Daniel Ricciardo on racism: 'Being silent is part of the problem'
"It's not just a phase, it's not something we do for a week and then forget about," says Ricciardo in passionate Sky F1 interview
By Matt Morlidge
Last Updated: 23/06/20 6:16am
Renault Formula 1 star Daniel Ricciardo has opened up on feeling "naive" about racism but says he now understands how important it is to speak out - and believes that "change is really happening".
Following the death of George Floyd in Minneapolis last month, Ricciardo has been one of many F1 drivers to have posted passionately about the Black Lives Matter movement - slamming "toxic " racism while urging everyone to "keep fighting for equality".
He admitted he was "glad he had been exposed to it" during a wide-ranging interview with Sky Sports F1 on Monday, when he was asked about support for Lewis Hamilton - who has recently set up a diversity commission and attended a Black Lives Matter protest in London over the weekend - as well as F1's new We Race As One initiative.
View this post on Instagram
Seeing the news the last few days has left me saddened, what happened to George Floyd and what continues to happen in today’s society is a disgrace. Now more than ever we need to stand together, unified together. Racism is toxic and needs to be addressed not with violence or silence but with unity and action. We need to stand up, we need to be a WE. Let’s be better people. It’s 2020 ffs. Black lives matter.
"I've certainly learned a lot the last few weeks, probably close to a month now," Ricciardo, a seven-time race-winner, exclusively said on the F1 Show. "I've been reading, I've been watching, and it's certainly opened my eyes.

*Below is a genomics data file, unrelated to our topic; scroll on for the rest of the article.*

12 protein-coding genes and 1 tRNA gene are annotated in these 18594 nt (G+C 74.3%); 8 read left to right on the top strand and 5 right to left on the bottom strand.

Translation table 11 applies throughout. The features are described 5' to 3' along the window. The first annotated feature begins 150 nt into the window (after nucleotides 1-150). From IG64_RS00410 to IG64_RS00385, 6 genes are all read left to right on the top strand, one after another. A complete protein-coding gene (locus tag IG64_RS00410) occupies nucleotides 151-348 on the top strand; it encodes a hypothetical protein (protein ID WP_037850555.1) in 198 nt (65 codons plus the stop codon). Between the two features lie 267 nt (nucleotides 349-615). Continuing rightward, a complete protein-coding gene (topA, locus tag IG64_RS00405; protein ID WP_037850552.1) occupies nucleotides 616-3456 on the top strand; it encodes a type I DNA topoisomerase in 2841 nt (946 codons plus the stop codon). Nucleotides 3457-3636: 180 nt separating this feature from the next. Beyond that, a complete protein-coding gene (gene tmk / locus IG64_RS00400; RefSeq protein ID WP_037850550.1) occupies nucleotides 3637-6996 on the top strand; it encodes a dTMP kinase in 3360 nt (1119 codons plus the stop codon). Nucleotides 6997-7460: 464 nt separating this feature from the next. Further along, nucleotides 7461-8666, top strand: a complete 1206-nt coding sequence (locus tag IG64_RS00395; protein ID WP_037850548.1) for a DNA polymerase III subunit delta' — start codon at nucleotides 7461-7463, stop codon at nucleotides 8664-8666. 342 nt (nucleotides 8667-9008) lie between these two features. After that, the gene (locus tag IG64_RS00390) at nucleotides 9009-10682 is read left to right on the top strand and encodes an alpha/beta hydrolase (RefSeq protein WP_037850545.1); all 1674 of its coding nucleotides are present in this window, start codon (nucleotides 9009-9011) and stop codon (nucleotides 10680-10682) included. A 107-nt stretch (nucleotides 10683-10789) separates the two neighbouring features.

"I've learned that just because you might not be, or consider yourself, a racist or a person of conflict, that's not enough. You have to speak up, you have to educate yourself and others around you. Because what I've understood is being silent is kind of part of the problem really.
"I've watched quite a few videos, there's been so much circulating on Twitter, on Instagram. I felt... I don't know if it's guilty or, how could I be so naive to everything that's been going on? It's not only the last few weeks, it's been months, it's been years.
"It is good that finally I think more of the world is getting exposed to it, people are getting behind it, and also to understand that it's OK to speak up, and know that you're not going to be judged or criticised.
"I think because of the volume of everyone getting involved, and all racers getting involved, that's been really powerful."
Ricciardo referenced seeing UFC fighter Israel Adesanya, a New Zealander of Nigerian descent, in tears joining a protest march in Auckland, stating that "obviously this runs deep for so many people".
"I'm really happy and glad that all of us have been exposed to it and can understand more about it," the Australian added.
"I'm sure it breaks a lot of people's hearts having to learn about it and watch videos. Some things are so bad that you want to turn your phone off, but I find myself watching, kind of in disbelief. But then I'm like how could I have not known more about this?
"It's good, it's positive, and I think change is really happening."
F1's We Race As One initiative has been launched to help impact change, as well as improving "diversity and opportunity in Formula 1 at all levels".
Ricciardo continued: "Probably every aspect of everything we do in life we can do better, and be better. It's thinking about it, talking about it and then actually acting on it. I think now finally actions are being taken.
"It's not just a phase, it's not something we do for a week and then forget about - like we've done our post on social media we don't have to worry about it anymore.
"It needs to continue for real change to happen. I'm glad we're doing what we can now, it's a start."